Dan Morales' brain explodes

I am sure that Dan Morales is right. No one is paying attention to the fact that he tried to steal $250 million of his famed tobacco settlement. 

None of the people of color care about his firm anti-affirmative action stance.

And no doubt, none of the good Christians in Texas mind that his wife is an ex-stripper.

Poor Dan. He thought it was still 1998. But you know when I think about Dan quitting politics in 1998, I think about that song line "You picked a fine time to leave me Lucille." The Democratic Party was headed downhill and Dan Morales quit on us.

In the end, WorldPeace

John WorldPeace
The next governor of Texas
No more corruption. No more Monicas.
God Bless Texas

March 4, 2002

Morales says tobacco inquiry 'not an issue' 

By TERRENCE STUTZ / The Dallas Morning News 

AUSTIN - Former Texas Attorney General Dan Morales said Thursday he is confident that a 3-year-old federal investigation of his actions in the state's landmark tobacco settlement will not be an issue in his campaign for governor. 

One day after his surprise decision to jump into the governor's race, the Democrat discounted the potential impact of the lengthy investigation into whether he tried to channel hundreds of millions of dollars to a lawyer friend as part of the attorney fees in the tobacco settlement. 

The investigation has been stalled for several months, and few people have been questioned in the case since last summer. The inquiry is pending before a federal grand jury in Austin. 

"I don't think it will be an issue in any event," Mr. Morales said. "Back when current Attorney General John Cornyn first made the allegations in 1999, I could see how they would have some currency for six months, maybe even a year. 

"But after three years, I don't think people buy that anymore. It is not an issue. I think Texans care a lot more about the fact that Texas got $17 billion than the fact that some lawyers got $3 billion from the tobacco industry. That was not tax money. That was money from the industry." 

Mr. Morales, who called the allegations "political garbage," has repeatedly denied any wrongdoing in the case. Lawyers close to the investigation have said that federal prosecutors have so far found no evidence that the Democrat received any financial benefit.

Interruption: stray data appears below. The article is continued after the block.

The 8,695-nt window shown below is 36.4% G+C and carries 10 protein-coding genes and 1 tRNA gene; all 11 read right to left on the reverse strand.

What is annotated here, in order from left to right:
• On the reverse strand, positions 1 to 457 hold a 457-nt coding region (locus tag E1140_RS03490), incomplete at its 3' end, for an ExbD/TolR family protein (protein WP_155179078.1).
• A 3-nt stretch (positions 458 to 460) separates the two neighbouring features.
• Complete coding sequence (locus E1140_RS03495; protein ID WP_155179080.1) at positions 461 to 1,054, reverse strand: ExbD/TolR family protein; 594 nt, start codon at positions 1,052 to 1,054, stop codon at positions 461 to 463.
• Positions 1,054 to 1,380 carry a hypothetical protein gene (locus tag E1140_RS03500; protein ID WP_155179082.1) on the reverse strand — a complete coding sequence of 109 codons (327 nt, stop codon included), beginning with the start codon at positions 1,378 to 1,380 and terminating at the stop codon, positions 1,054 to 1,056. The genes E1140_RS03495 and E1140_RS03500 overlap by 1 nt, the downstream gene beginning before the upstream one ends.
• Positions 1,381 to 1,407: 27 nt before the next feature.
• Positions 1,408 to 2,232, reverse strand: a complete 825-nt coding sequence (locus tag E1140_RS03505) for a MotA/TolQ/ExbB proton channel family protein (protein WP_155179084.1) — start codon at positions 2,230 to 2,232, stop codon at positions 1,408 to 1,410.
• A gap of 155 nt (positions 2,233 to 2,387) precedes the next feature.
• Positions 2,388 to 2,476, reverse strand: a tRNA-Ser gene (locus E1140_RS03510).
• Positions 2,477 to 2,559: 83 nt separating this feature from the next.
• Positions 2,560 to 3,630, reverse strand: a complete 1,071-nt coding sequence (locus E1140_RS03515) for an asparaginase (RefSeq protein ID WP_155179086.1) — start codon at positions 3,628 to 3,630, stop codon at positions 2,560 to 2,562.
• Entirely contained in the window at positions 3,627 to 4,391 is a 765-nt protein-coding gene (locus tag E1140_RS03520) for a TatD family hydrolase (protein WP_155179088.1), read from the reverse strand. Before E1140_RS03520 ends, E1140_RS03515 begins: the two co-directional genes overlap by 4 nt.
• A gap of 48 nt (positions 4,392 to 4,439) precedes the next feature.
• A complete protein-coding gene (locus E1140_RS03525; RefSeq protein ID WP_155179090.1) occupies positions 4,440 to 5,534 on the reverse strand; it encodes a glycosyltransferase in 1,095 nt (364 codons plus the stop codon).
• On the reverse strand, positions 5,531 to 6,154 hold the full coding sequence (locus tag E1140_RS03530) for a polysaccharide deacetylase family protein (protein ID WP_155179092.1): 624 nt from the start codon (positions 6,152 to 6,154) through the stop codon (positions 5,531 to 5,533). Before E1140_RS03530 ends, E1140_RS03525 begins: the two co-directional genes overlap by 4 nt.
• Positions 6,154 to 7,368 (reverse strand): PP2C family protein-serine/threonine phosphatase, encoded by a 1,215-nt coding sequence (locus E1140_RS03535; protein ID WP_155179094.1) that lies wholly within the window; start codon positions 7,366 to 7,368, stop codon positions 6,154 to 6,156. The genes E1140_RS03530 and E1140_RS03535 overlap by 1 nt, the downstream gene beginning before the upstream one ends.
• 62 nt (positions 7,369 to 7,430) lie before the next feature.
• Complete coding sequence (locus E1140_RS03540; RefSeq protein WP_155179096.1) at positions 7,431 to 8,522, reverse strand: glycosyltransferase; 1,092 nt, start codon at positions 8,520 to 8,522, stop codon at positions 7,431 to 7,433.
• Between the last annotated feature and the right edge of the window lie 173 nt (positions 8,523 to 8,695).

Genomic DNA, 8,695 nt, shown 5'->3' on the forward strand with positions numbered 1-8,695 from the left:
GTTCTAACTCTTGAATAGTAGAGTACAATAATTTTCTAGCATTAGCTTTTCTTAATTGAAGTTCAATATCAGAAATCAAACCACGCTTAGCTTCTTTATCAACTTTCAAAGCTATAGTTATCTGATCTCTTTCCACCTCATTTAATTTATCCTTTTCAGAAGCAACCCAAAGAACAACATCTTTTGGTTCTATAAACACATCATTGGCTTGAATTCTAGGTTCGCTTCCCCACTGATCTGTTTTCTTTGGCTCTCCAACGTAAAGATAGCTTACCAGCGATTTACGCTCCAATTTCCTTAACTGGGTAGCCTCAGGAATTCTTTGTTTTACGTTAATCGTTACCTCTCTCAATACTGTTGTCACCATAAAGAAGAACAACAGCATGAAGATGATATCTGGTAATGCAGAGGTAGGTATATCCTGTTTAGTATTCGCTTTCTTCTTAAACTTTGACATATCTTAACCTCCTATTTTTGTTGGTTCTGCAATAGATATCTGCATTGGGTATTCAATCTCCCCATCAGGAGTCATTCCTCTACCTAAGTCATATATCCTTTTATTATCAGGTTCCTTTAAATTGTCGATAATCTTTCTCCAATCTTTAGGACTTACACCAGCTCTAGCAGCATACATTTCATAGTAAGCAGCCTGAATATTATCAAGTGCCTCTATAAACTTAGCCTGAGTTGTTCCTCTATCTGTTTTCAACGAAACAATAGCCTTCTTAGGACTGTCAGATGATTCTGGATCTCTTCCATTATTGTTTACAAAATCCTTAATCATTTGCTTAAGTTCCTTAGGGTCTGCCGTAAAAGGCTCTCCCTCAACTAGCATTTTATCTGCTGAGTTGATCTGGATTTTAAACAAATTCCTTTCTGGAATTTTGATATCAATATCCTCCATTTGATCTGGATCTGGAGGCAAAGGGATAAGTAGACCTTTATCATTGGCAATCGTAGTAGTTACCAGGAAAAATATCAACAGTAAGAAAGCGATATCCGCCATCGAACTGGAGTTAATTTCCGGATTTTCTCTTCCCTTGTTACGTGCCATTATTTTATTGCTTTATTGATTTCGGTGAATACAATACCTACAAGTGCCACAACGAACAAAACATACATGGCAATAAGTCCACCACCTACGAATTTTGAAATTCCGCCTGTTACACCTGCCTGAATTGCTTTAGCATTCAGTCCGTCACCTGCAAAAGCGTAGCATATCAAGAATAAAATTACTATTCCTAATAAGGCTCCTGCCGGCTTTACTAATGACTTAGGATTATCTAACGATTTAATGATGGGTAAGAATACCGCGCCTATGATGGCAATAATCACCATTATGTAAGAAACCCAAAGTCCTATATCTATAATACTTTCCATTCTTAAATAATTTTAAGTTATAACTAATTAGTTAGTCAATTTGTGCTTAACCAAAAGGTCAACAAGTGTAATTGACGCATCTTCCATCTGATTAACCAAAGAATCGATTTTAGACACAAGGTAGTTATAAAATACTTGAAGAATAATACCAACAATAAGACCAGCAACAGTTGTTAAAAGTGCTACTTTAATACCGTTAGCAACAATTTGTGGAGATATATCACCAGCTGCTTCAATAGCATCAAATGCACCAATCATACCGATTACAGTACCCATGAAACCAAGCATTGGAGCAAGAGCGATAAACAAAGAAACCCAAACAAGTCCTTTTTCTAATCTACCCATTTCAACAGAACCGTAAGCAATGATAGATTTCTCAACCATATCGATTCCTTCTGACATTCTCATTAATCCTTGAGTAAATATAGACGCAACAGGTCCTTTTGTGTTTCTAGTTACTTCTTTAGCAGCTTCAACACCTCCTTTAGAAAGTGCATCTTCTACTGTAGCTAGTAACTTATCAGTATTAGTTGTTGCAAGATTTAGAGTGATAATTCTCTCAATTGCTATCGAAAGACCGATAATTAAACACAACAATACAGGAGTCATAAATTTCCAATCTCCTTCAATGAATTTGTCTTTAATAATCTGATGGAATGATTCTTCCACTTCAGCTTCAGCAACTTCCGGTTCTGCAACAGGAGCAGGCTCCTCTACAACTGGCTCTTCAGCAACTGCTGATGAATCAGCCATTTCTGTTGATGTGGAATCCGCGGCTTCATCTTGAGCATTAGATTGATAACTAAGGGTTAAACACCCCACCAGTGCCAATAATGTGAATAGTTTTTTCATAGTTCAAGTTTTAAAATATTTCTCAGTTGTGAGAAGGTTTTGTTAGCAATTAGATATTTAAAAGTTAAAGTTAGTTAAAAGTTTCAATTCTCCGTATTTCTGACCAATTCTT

Under the 1998 settlement, leading tobacco companies agreed to pay the state $17.3 billion over 25 years as compensation for medical expenses incurred by the state in treating smoking-related illnesses. 

The five private lawyers hired by Mr. Morales to sue the industry received an additional $3.3 billion that is being paid by the tobacco companies over several years. 

The long-running investigation by two U.S. attorneys and the FBI has centered on allegations that Mr. Morales secretly gave Houston lawyer Marc Murr, his former law partner and longtime friend, a state contract worth as much as $520 million. 

Mr. Murr initially asked for the fees but later abandoned his claim after Mr. Cornyn began investigating claims that Mr. Murr had done little to earn the fees. Mr. Cornyn turned over the records from his investigation to federal prosecutors. 

The campaign manager for Mr. Morales' primary opponent, Laredo businessman Tony Sanchez, said Thursday the federal investigation could affect Mr. Morales' candidacy this year. 

"We will go after the votes to win this election. But we are running straight ahead with our campaign and will work to persuade voters that Tony Sanchez is the best man for governor," said Glenn Smith. 

Mr. Smith also said he has heard reports that Mr. Morales may be running for office this year at least in part to inhibit the federal investigation of the tobacco case attorney fees. The five private lawyers have been told they are not targets of the investigation. 

Mr. Morales said, "That was not a consideration." 

Political experts said the federal inquiry probably won't be a significant factor for Mr. Morales in the primary election. But the general election could be another matter. 

"Morales was the state official who was responsible for the tobacco settlement. Texas got $17.3 billion, and that money has been put in trust funds to pay for an array of health programs," said Tony Proffitt, a political consultant and one-time adviser to former Lt. Gov. Bob Bullock. 

"He can say he worked hard to get that money, and many Democratic voters will appreciate that, so it can be a positive for him." 

Should the former attorney general win the nomination, "there is no question that rumors of the investigation will become part of the political porridge in the general election campaign," Mr. Proffitt said, noting that Republicans can be expected to try to make it an issue. 

"It will be one side saying where there is smoke there must be fire, and Morales will say if there was anything wrong, why haven't there been any charges filed after more than three years." 

Mr. Proffitt said, however, that if a grand jury hands down an indictment this year, "It would certainly change his situation." 

Federal prosecutors have declined to say how long the investigation will continue.